Ginger Sin at the Art of Contemporary Shibari Exhibit

We had a great time during the Opening weekend for the Art of Contemporary Shibari Exhibit in Houston. I rigged Ginger Sin with helpful suggestions by Lew Rubens. CapturedErotica photographed this image. These are absolutely wonderful people to work with and have as friends. I’m blessed.

(Click on the image to see a higher resolution image.)

Skye Greene in an early suspension

This shoot with Sky Geene was her first experience with ropes and shibari.  Here she is suspended in an inverted hog tie.  In a normal upright position, a hog tie is a classic shibari position.  Skye liked her experience and we created many beautiful images together in this and other shibari photoshoots.

(Click on the image to expand it.)

not a shibari harness – but a cool idea

Here is a behind the scenes  video showing how this group of friends used a conventional climbing harness to create a cool picture.  They wanted to create a picture that made it look like someone was being abducted by aliens.  I think they did a great job.

This video was submitted in the recent Fstoppers Behind The Scenes contest.


Light falloff …

The intensity of the illumination falloffs very quickly from the external strobes and hotlights we use to light our models.   Unlike portrait shoots, frequently shibari type shoots involve models moving around in different positions during the shoot.   This can easily cause over and/or under exposure problems for different parts of the models body in the same image.

As an example, think of a suspended model slowly spinning in a horizontal pattern.  If a 5 foot model’s head was 3 feet from the light source, the light on the model’s head would be 1/9 as strong as at the light source, while the light on the models feet extended straight out from the light source would be 1/64 as strong as at the light source in the same.  Then as the model slowly rotated, the illumination pattern would change completely.  With the same light setup, with the model rotated 180 degrees, the light on the model’s feet would be 1/9 as strong as at the light source, while the light at the model’s head would 1/64 as strong.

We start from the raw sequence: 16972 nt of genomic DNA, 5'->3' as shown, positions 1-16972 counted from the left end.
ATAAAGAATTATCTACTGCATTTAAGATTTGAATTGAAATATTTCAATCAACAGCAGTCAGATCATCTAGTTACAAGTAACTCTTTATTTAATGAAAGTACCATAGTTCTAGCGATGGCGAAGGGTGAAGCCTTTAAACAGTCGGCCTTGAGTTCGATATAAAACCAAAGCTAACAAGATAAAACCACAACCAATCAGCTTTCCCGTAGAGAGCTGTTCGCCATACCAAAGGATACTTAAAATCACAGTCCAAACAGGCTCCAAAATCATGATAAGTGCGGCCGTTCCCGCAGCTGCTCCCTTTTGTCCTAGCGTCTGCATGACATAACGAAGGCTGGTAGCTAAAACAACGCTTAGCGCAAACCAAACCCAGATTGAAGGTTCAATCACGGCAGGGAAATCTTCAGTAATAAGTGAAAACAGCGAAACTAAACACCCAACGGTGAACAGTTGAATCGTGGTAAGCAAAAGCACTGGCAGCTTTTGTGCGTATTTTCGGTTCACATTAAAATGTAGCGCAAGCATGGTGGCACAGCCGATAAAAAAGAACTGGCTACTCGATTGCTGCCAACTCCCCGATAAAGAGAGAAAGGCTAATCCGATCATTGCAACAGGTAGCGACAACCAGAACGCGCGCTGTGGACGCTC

Here is a good video by Mark Wallace, demonstrating the effects of light falloff, and with some suggestions on how to use or compensate for it.

Skye Greene – June 2011

Skye Greene and I did a gold body paint shoot.  We wanted to create some gold statue type poses.  Skye was awesome.  She got right into the “role” and gracefully moved from one awesome pose to another.  What a pleasure it is to work with a professional.

We also did some relatively simple shibari rigging and suspensions that were no-where near as aggressive as some of the others Skye and I have done together.  But, I painted my ropes gold too, so Skye and the ropes together look like a statue.  The pictures look great.  I still have editing to do on them.  When I finish, I’ll include them both in a future post and in the following gallery.


Suspension Lighting Ideas from Patrick Hall …

Patrick Hall, one of the co-founders of Fstoppers, wanted to produce non-typical images of wake boarders. To do that, he suspended wake boarders in a studio, threw water on them, and used a variety of lighting techniques to produce attractive and unusual images. While he did not have shibari suspensions, he faced the same kinds of lighting problems we face when trying to photograph our shibari suspended models in the studio.

Together with his co-founder, Lee Morris, they produced a video describing their goals, behind the scene activities of their photoshoots, and showing the resulting images. This is a long 12 minute video. The suspension lighting techniques begin around 4:22 into the video. The entire blog post on Fstoppers is here.

Fstoppers takes you behind the scenes with photographer Patrick Hall as he explains photographing wakeboardering behind a boat as well as a completely unique studio photoshoot. View the Full Article at

Features Patrick explaining the Ewa-Marine DSLR Housing: , shooting on an inner-tube, designing a studio shoot, and studio lighting. For more of Patrick Hall’s work goto

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Suspension Lighting Ideas from Jay P. Morgan …

When we light our suspension models, most of the time, it is not possible to position our lights as close to the model as shown in typical studio lighting BTS videos and tutorials. Here is a BTS video by Jay P. Morgan showing a commercial shoot where he lighted a suspended model.

Although this was not a shibari suspension, he had the same problems we do when we light a shibari suspension. And, while the lights he used are much more sophisticated (expensive) than the lights I, and probably most of us, use in our hobby, I was interested in where and how he built up his lighting setup for this shoot.

Artwork at Heat

Dallas Kink and kinkerbelle created a piece of art at the Heat pre-opening party.  Dallas Kink rigged kinkerbelle for a low suspension, and taped cans of paint to her legs.  Then, he guided her movement as she floated over a piece of canvas.  The dripping paint created a  piece of art that is now part of the Heat ambiance.

Click on image for pictures.